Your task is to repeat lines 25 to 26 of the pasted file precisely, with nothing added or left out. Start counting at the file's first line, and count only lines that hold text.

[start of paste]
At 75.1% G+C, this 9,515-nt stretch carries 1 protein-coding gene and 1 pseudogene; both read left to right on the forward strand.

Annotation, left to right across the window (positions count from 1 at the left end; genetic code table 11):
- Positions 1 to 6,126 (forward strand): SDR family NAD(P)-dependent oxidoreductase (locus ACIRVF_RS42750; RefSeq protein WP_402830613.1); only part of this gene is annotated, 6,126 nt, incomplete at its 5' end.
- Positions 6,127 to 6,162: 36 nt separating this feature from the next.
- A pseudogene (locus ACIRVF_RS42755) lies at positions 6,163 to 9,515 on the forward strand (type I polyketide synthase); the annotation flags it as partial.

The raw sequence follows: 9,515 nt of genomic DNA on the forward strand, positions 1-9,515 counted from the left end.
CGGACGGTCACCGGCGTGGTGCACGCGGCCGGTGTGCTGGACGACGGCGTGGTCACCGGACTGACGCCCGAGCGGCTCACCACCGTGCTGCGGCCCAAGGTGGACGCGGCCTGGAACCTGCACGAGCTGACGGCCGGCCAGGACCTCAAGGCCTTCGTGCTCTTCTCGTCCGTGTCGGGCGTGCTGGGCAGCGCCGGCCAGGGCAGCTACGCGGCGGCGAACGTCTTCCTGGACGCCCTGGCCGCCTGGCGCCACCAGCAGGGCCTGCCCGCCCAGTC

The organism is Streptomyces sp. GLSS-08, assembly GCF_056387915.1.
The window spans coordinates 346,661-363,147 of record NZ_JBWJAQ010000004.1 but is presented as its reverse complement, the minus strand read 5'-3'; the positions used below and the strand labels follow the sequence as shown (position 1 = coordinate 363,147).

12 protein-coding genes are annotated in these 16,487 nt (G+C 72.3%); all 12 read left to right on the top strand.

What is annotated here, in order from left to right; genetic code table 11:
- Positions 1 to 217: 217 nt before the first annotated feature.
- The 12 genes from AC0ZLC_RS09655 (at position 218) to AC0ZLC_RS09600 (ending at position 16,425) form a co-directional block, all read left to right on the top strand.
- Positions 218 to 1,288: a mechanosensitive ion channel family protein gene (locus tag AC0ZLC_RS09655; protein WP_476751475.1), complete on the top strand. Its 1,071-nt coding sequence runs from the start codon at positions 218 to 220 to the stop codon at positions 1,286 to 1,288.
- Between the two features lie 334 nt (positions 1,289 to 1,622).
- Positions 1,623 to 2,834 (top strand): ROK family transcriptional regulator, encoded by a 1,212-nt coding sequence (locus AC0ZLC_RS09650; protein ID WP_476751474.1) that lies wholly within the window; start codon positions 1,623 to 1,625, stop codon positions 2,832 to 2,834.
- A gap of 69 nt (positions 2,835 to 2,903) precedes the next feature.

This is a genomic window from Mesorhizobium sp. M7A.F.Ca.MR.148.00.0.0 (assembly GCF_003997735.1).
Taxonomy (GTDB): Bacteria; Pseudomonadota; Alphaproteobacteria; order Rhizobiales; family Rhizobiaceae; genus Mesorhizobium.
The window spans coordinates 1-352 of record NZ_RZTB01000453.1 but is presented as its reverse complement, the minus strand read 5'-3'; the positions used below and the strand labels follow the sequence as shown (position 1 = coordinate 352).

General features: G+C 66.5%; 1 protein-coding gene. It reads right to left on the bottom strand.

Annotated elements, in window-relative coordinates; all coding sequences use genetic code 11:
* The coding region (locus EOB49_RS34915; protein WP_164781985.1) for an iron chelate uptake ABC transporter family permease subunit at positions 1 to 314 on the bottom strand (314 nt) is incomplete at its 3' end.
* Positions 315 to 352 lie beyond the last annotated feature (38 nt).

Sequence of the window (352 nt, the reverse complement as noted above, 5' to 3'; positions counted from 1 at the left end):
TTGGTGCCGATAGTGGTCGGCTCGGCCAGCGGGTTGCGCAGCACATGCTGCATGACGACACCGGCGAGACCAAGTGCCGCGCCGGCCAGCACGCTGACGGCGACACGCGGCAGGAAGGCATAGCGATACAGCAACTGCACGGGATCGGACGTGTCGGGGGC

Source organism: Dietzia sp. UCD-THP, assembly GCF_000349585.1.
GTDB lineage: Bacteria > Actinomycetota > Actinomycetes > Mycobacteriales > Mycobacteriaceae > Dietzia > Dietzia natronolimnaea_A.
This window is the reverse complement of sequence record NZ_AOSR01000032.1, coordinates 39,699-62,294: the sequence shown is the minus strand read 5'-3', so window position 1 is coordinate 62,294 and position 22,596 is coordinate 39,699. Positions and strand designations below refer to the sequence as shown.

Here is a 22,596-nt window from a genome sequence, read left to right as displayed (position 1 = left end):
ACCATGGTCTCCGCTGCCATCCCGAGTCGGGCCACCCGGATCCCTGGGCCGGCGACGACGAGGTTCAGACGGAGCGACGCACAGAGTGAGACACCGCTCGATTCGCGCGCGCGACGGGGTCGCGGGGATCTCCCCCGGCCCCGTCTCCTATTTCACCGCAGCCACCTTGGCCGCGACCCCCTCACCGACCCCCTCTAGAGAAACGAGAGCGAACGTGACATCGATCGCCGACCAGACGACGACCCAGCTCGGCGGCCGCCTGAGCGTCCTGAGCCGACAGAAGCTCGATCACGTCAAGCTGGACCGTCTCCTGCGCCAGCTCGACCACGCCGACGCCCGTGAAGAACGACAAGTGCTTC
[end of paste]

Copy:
Sequence of the window (352 nt, the reverse complement as noted above, 5' to 3'; positions counted from 1 at the left end):
TTGGTGCCGATAGTGGTCGGCTCGGCCAGCGGGTTGCGCAGCACATGCTGCATGACGACACCGGCGAGACCAAGTGCCGCGCCGGCCAGCACGCTGACGGCGACACGCGGCAGGAAGGCATAGCGATACAGCAACTGCACGGGATCGGACGTGTCGGGGGC